Recipe & image supplied by MeatandEducation.com: www.meatandeducation.com
These mini meatballs are delicious served in pitta bread with salad. Try adding different spices or sauces for a different flavoured meatball.
Remember: frozen vegetables also count towards your 5-a-day!
Follow a recipe; follow food safety & hygiene rules; tidy away; use measuring spoons and cups; use balance/digital scales; chop using bridge/claw safely; shape e.g. burgers, fish cakes; use a hob (with adult supervision).
Weighing scales, microwave safe container, knife, chopping board, food processor (optional), large mixing bowl, measuring spoon, baking tray, oven gloves.
Ingredients (serves 4 children):
- 200g frozen mixed vegetables
- 225g lean beef mince
- 15ml spoon (1 tbsp) tomato ketchup
- Preheat the oven to 180°C or Gas Mark 4.
- Cook the frozen vegetables in the microwave as per the cooking instructions.
- Allow the vegetables to cool a little and then chop them into small pieces; this is easiest using a food processor (pulse).
Mix the lean beef mince, chopped vegetables and tomato ketchup together in a large mixing bowl.
- Shape the mixture into 24 meatballs (using slightly damp hands when shaping the meatballs will help if the mixture is a bit sticky). Time permitting chill the meatballs before cooking to help them keep their shape.
- Place the meatballs on a baking tray.
- Cook in the oven for 10 minutes, until the juices run clear.
So thinking about Mini Meatballs ...
Beef mince is a great source of protein and iron, as well as some other vitamins and minerals; however it can also be high in fat so choose lean mince where possible.
Frozen vegetables are a fantastically economical way of helping us reach our 5-a-day target. Throw a handful in soups, stews, casseroles ... and meatballs!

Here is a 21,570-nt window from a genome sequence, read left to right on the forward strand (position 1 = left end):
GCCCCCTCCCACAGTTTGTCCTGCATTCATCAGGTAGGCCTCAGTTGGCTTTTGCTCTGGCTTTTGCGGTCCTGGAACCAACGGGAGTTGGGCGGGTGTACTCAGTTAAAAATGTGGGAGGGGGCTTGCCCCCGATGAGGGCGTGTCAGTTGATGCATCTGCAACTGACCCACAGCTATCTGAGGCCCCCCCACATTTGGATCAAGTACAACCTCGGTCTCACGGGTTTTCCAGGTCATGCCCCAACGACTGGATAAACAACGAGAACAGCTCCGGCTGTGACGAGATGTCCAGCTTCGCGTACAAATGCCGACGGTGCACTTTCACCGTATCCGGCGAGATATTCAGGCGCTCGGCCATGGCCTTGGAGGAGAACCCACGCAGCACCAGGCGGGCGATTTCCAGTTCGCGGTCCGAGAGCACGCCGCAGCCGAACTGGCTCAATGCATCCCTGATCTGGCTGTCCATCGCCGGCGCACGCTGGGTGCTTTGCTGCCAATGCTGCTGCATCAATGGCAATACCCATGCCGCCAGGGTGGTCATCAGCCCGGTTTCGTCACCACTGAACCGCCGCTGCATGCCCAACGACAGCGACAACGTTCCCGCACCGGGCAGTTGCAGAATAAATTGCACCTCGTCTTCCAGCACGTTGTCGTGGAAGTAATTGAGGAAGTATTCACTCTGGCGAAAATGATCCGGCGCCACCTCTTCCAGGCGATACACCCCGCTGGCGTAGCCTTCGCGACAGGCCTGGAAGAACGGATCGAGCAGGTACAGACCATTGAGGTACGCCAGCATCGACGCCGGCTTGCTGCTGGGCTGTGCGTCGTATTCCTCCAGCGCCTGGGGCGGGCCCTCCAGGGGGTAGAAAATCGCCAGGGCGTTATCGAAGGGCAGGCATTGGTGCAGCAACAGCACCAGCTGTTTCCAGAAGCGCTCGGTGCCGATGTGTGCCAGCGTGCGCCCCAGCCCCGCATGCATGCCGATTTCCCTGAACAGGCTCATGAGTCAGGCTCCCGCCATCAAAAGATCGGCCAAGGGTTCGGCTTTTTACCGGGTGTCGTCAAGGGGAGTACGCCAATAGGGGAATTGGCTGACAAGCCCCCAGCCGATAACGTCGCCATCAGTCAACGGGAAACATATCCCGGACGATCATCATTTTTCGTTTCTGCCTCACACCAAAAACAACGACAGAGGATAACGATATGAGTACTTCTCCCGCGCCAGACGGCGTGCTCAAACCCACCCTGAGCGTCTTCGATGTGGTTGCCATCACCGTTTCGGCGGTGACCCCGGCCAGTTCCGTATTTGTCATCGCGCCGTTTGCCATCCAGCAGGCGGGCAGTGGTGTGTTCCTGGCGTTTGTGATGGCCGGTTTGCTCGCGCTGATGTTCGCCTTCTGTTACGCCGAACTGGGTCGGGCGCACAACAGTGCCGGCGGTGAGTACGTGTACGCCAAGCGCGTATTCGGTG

|-||Energy||461kJ / 110kcal||6%|
per 110g serving
% of an adult's reference intake
Typical values per 100g: Energy 416KJ / 99kcal
A traffic light system is used on nutrition labels to make it easier to see which foods and drinks are lower in calories, fat, sugar and salt. Try and choose more ‘greens’ and ‘ambers’ and fewer ‘reds’, and stick to smaller portions of ‘reds’.
Just because a recipe or a food has a red traffic light doesn't mean you shouldn't eat it. Understanding why a food or recipe might have a red light can be helpful. For example oily fish is high in total fat and so any recipe containing oily fish is likely to be ‘red’ for fat. But it is recommended that we eat oily fish at least once a week because the type of fat it contains is beneficial for our health.
% Reference Intakes are also shown. Reference Intakes are guidelines about the approximate amount of particular nutrients and energy required for a healthy diet (based on an average-sized woman doing an average amount of physical activity). Most children will require less than these Reference Intakes. The contribution of one serving of a food or drink to the Reference Intake for each nutrient is expressed as a percentage.